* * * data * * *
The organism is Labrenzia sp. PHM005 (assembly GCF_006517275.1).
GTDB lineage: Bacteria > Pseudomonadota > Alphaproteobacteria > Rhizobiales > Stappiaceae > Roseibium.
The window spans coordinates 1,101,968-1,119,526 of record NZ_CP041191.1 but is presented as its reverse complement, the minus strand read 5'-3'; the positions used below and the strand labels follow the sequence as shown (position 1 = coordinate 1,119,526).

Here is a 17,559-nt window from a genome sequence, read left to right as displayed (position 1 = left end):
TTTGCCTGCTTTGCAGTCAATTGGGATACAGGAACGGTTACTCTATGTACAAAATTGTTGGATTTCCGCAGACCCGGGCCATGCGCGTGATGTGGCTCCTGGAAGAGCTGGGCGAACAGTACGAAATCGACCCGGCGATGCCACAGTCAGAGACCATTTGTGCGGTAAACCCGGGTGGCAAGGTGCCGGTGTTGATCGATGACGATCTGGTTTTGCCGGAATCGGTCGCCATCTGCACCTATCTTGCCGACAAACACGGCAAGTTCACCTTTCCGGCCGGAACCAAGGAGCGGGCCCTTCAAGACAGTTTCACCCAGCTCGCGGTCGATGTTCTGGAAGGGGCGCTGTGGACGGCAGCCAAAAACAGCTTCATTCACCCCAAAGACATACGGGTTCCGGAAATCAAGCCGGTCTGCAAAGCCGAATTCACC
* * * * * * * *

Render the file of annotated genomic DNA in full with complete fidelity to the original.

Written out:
The organism is Labrenzia sp. PHM005 (assembly GCF_006517275.1).
GTDB lineage: Bacteria > Pseudomonadota > Alphaproteobacteria > Rhizobiales > Stappiaceae > Roseibium.
The window spans coordinates 1,101,968-1,119,526 of record NZ_CP041191.1 but is presented as its reverse complement, the minus strand read 5'-3'; the positions used below and the strand labels follow the sequence as shown (position 1 = coordinate 1,119,526).

Here is a 17,559-nt window from a genome sequence, read left to right as displayed (position 1 = left end):
TTTGCCTGCTTTGCAGTCAATTGGGATACAGGAACGGTTACTCTATGTACAAAATTGTTGGATTTCCGCAGACCCGGGCCATGCGCGTGATGTGGCTCCTGGAAGAGCTGGGCGAACAGTACGAAATCGACCCGGCGATGCCACAGTCAGAGACCATTTGTGCGGTAAACCCGGGTGGCAAGGTGCCGGTGTTGATCGATGACGATCTGGTTTTGCCGGAATCGGTCGCCATCTGCACCTATCTTGCCGACAAACACGGCAAGTTCACCTTTCCGGCCGGAACCAAGGAGCGGGCCCTTCAAGACAGTTTCACCCAGCTCGCGGTCGATGTTCTGGAAGGGGCGCTGTGGACGGCAGCCAAAAACAGCTTCATTCACCCCAAAGACATACGGGTTCCGGAAATCAAGCCGGTCTGCAAAGCCGAATTCACC